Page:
This heavy-timbered, hemlock barn has a massive 35’ swing beam that spans the barn’s interior. Swing beams were used to eliminate the center post on the barn’s threshing floor. This would allow an ox to be tethered to a pivot and, by walking in a circle, thresh grain in the center bay of a barn. During the winter, the swing beam supported tens of thousands of pounds of hay and northeastern snow loads. This 1830’s barn is now restored as a home in central Texas.
By Gloria Gale
Bob Kuhl likes to get his hands dirty. Couple that notion with his yearning to become a gentleman farmer, and it makes sense why he and his wife, Joyce, decided to move into a restored barn located in the middle of Texas. Though they had been long-time residents of Austin, steeped in the town’s laid-back attitude, they became increasingly enamored with thoughts of country living. “It’s been a dream of ours to live in a historic home, which probably was a direct influence from my parents, who both loved history,” Joyce explains. She also credits staying in a New England country inn on their honeymoon and the extensive photo collection of historic buildings that has been both a comfort and resource over the years.
A Piece of Hstory
Bob determined it was time to make a jump toward fulfilling the dream on more land than the suburban Austin lot they had called home for the past 22 years. “Now or never was our approach,” Bob recalls. He and Joyce attended a log and timber frame show in the winter of 2005. It probably wasn’t an accident that they found Doug Walsh, manager of Heritage Restorations, at the show. The company, based in Waco, Texas, specializes in reclaiming historic timbers. “I invited Joyce and Bob to visit Heritage’s property and take a look at our assortment of vintage buildings,” Doug says The gift shop, fashioned from an antique New England barn, caught Joyce’s eye. “I took it all in, thinking of how nice it would be to convert a barn into a house much like this one,” she says. That spark ignited the Kuhls’ passion as they pushed forward with the idea of finding an old barn. “Doug invited us up to Heritage’s second location in Albany, New York, where we toured four barns in one day. None of them turned our heads until we saw a massive four-bent, three-bay working barn filled to the brim with hay,” Joyce remembers. “We both looked at each other thinking the same thing…this was it.”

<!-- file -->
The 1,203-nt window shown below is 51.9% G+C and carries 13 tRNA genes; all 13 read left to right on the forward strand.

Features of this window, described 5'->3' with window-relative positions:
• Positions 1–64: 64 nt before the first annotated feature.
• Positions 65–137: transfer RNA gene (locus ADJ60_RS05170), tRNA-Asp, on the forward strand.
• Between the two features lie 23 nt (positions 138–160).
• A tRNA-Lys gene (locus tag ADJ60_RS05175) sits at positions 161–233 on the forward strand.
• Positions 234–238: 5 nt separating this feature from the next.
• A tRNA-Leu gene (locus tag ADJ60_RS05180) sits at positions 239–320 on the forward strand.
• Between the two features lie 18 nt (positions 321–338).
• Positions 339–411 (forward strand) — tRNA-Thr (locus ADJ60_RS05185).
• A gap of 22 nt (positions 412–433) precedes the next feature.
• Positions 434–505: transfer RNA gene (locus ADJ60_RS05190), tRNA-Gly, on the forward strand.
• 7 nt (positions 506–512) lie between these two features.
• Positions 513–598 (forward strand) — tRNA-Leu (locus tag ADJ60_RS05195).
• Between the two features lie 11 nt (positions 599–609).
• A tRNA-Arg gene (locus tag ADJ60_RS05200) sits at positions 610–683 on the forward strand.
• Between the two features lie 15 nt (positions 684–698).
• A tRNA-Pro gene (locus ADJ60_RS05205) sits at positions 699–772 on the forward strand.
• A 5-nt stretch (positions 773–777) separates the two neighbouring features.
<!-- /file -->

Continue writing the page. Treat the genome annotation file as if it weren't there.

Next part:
Heritage’s Amish team in Albany disassembled the mid-18th century barn, loading the historic hemlock timbers carefully onto flatbeds for transport to the Kuhls’ 34-acre property in Jerrell, Texas. Under prior agreement, Heritage would act as the general contractors for the project but Bob was in charge of clearing the property, which was filled with native elm and scrub oak. The work was hard, but the site emerged as the perfect spot for the barn frame, which would be set on a concrete slab. The couple eagerly anticipated the arrival of the timbers which rolled in by the truckload on a clear spring day. Joyce, a fourth-grade teacher, decided to make the event into a field trip, thinking it would be fun to have her class witness an honest-to-goodness barn-raising. “Despite the fact that I worked less than 15 minutes away, somehow we were late and missed the whole affair,” she says. She reconciles that it still was s sight for the kids, who all received wood pegs and still left happy. Once the frame was secured in place, the Kuhls felt elation mixed with trepidation. “It’s daunting to see this skeleton of a house secured only by pegs and not think it’s going to blow away,” Bob says. Fears aside, work proceeded on the home the Kuhls had designed in conjunction with Heritage and local Georgetown architect, Rick O’Donnell. “In order to get a bank loan we had to have an architect configure the space. He’s the one that actually drew out the plans for the size of the closets, the shower, and so on, within the barn’s expansive shell,” Bob says. The folks at Heritage encouraged the Kuhls to keep the integrity of the barn and not solidify their plans for door and window opening until after they saw the whole barn enclosed with structural insulated panels (SIPs). “This was a smart recommendation,” Joyce says. “Usually people put in these elements before they move in. We’re glad we waited. Just like we’re glad we took painter’s tape and moved it around to get a good feel for room sizes. You have this very large breadth of space and it’s open to your own individual interpretation. We’re happy we lived with the space first, then mapped out the three-bedroom, three-bath interior area.”